By PAM BELLUCK
Buzz has a whole new meaning now that scientists are giving bees cocaine
To learn more about the biochemistry of addiction, scientists in Australia dropped liquefied freebase cocaine on bees’ backs, so it entered the circulatory system and brain.
The scientists found that bees react much like humans do: cocaine alters their judgment, stimulates their behavior and makes them exaggeratedly enthusiastic about things that might not otherwise excite them.
What’s more, bees exhibit withdrawal symptoms. When a coked-up bee has to stop cold turkey, its score on a standard test of bee performance (learning to associate an odor with sugary syrup) plummets.
“What we have in the bee is a wonderfully simple system to see how brains react to a drug of abuse,” said Andrew B. Barron, a senior lecturer at Macquarie University in Australia and a co-leader in the bees-on-cocaine studies. “It may be that when we know that, we’ll be able to stop a brain reacting to a drug of abuse, and then we may be able to discover new ways to prevent abuse in humans.”
The research, published in The Journal of Experimental Biology, advances the knowledge of reward systems in insects, and aims to “use the honeybee as a model to study the molecular basis of addiction,” said Gene E. Robinson, director of the neuroscience program at the University of Illinois at Urbana-Champaign and a co-author with Dr. Barron, and Ryszard Maleszka and Paul G. Helliwell at Australian National University.
The researchers looked at honeybees whose job is finding food — flying to flowers, discovering nectar, and if their discovery is important enough, doing a waggle dance on a special “dance floor” to help hive mates learn the location.
“Many times they don’t dance,” Professor Robinson said. “They only dance if the food is of sufficient quality and if they assess the colony needs the food.”
On cocaine the bees “danced more frequently and more vigorously for the same quality food,” Dr. Barron said. “They were about twice as likely to dance” as undrugged bees, and they circled “about 25 percent faster.”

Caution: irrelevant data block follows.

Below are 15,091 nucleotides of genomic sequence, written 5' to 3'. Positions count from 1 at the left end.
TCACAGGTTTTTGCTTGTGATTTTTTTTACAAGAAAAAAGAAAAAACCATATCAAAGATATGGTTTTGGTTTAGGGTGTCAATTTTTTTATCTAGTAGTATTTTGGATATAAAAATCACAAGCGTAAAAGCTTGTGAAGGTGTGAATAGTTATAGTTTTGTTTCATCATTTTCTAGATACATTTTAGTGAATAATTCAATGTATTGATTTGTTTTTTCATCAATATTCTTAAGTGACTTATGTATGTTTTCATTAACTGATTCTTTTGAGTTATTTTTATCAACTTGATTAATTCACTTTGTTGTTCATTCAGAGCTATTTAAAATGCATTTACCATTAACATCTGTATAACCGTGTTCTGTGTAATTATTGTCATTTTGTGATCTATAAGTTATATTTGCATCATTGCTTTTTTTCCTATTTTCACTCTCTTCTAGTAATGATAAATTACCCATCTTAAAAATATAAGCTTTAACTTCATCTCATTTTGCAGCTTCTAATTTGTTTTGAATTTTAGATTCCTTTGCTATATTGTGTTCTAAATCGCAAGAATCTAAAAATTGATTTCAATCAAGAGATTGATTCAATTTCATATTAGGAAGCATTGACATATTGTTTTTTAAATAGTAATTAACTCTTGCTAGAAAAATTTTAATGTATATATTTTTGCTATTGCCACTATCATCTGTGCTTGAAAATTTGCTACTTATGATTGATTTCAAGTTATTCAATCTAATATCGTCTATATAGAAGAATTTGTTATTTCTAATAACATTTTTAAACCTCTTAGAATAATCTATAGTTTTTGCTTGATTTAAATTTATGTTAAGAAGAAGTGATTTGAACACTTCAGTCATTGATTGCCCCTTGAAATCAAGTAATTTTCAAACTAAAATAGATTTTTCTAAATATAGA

The bees did not dance at the wrong time or place. Cocaine only made them more excited about the food they found. That’s like “when a human takes cocaine at a low dose,” Dr. Barron said. “They find many stimuli, but particularly, rewarding stimuli, to be more rewarding than they actually are.”
Now, scientists are studying whether bees begin to crave cocaine and need more for the same effect, like humans.
The testing occurred in Australia, and, Dr. Barron said, “my dean got extremely twitchy about holding cocaine on campus. It’s in a safe bolted to a concrete floor within a locked cupboard in a locked room in a locked building with a combination code not known even to me. A technician from the ethics department has to walk across campus to supervise the release of the cocaine.”
That, Dr. Barron said, for a bee-size supply of “one gram, which has lasted me two years. One gram, a human would go through in one night. I’m not like the local drug lord.”
The coke-craving brain
The Imperial Whizzball?
Cocaine in North America
Colombia and the drug war
Sigmund Freud and cocaine
Glutamate, dopamine and addiction
Risk of hepatatis C from sharing banknotes
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and further reading
The Abolitionist Project
The Hedonistic Imperative
MDMA: Utopian Pharmacology
When Is It Best to Take Crack Cocaine?
The Good Drug Guide
The Responsible Parent's Guide To
Healthy Mood Boosters For All The Family